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5 Substitutes for Facebook
Getting back to the old ways
In a previous lens, I talked about how Facebook has some detrimental effects that have convinced me that Facebook is not the greatest platform to keep in touch with friends and family as its intent was. With a user base that is supposedly over 1 billion now, I think that people have largely forgotten about the old ways of communicating which, in my opinion, are a lot more heartwarming and personal than Facebook. For those of you who are trying to get off of Facebook and maybe need some alternate options, this one is for you! And for people like me, who are already off, I hope these 5 techniques of keeping in touch will inspire you to keep up with kin in a more meaningful way. Thank you so much for reading! Hope you enjoy : )
Paper and Pencil
This has got to be one of my favorite ways. The surprise of receiving a letter in the mail with the contents written by hand and the pleasure of taking the time to read and feel the words written on the page are a joy in itself. You get to open the envelope risking a paper cut, instead of clicking a mouse button. You get to feel the indentations on the page where your friend or family pressed the ink to make the words appear, instead of seeing a 2D pictures on a screen. You get to relish in knowing that someone out there values you enough to write more than 140 characters or more than a sentence or two. The best part is that you get to keep something for many years to come knowing that when a time is bad, you will always be able to find that letter again and know that you are loved.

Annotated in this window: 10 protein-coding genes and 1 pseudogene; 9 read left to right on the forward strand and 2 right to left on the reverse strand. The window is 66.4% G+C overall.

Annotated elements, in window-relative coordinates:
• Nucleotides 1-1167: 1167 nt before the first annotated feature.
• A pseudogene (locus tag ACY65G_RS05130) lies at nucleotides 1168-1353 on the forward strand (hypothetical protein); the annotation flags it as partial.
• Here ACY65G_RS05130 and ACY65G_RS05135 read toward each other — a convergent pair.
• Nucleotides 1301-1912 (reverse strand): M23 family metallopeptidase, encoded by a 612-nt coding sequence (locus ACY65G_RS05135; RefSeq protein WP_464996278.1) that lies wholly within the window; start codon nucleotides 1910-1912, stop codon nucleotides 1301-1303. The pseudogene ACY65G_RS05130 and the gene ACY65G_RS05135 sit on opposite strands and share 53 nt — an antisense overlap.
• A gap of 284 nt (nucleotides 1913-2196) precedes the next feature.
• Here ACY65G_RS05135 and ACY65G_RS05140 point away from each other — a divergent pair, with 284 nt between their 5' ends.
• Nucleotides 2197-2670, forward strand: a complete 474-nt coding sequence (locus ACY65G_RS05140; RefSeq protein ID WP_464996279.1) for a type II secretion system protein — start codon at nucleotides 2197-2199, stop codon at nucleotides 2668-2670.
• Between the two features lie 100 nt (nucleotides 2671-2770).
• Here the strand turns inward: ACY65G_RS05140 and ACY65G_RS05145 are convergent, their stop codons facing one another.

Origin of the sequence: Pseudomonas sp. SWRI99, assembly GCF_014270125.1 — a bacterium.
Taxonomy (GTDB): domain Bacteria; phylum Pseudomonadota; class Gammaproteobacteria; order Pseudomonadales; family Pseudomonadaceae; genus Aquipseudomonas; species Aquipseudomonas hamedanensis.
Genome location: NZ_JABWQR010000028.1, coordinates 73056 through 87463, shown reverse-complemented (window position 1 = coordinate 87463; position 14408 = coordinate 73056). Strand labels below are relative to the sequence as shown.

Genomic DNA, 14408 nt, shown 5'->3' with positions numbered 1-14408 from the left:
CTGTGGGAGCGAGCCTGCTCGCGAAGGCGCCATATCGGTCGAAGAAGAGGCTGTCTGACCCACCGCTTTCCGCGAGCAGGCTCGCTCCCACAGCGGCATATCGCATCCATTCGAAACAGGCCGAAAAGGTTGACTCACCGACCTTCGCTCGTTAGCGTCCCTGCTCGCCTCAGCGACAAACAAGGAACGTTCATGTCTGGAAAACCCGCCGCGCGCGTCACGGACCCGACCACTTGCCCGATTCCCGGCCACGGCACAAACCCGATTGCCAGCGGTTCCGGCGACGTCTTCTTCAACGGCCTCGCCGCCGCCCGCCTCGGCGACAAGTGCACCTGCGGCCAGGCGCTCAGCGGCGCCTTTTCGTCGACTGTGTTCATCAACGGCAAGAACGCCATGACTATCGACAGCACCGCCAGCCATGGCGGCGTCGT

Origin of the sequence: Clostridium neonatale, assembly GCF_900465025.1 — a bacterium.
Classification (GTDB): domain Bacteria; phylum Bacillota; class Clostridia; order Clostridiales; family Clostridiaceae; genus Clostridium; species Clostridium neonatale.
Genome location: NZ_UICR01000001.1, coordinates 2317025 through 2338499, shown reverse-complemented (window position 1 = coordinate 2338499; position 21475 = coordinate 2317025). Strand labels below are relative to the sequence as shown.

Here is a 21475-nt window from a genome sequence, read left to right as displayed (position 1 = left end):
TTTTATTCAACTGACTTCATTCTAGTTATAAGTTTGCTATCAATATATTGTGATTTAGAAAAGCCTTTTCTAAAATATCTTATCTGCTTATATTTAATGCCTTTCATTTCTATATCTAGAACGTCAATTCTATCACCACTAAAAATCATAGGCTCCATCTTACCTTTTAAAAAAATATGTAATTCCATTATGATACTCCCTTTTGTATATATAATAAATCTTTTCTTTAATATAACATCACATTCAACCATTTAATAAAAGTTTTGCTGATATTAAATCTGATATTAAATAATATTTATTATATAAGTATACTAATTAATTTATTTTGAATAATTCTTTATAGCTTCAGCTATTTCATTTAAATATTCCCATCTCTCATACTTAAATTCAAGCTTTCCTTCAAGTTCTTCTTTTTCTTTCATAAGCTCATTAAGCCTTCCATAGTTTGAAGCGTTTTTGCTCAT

I'll admit, this method of keeping in touch is hard. It would probably be only suitable for your closest friends/family who actually would take the time to read/write back as well. But I believe that it is well worth the time. One of the differences between Facebook and resorting to old fashioned methods is that you can clearly distinguish between true friends and simply acquaintances. You can be sure that a friend who is willing to spend the time thinking and writing to you is a friend you can count in when you are in need. Writing doesn't even need to take place very often; it could be a once a month thing or even a few times a year thing. The matter of the fact is knowing you are worth something to them. Any parenting or dating book can tell you that relationships take effort, time, and sacrifice. Friendship is a relationship so it should be treated just as equally important.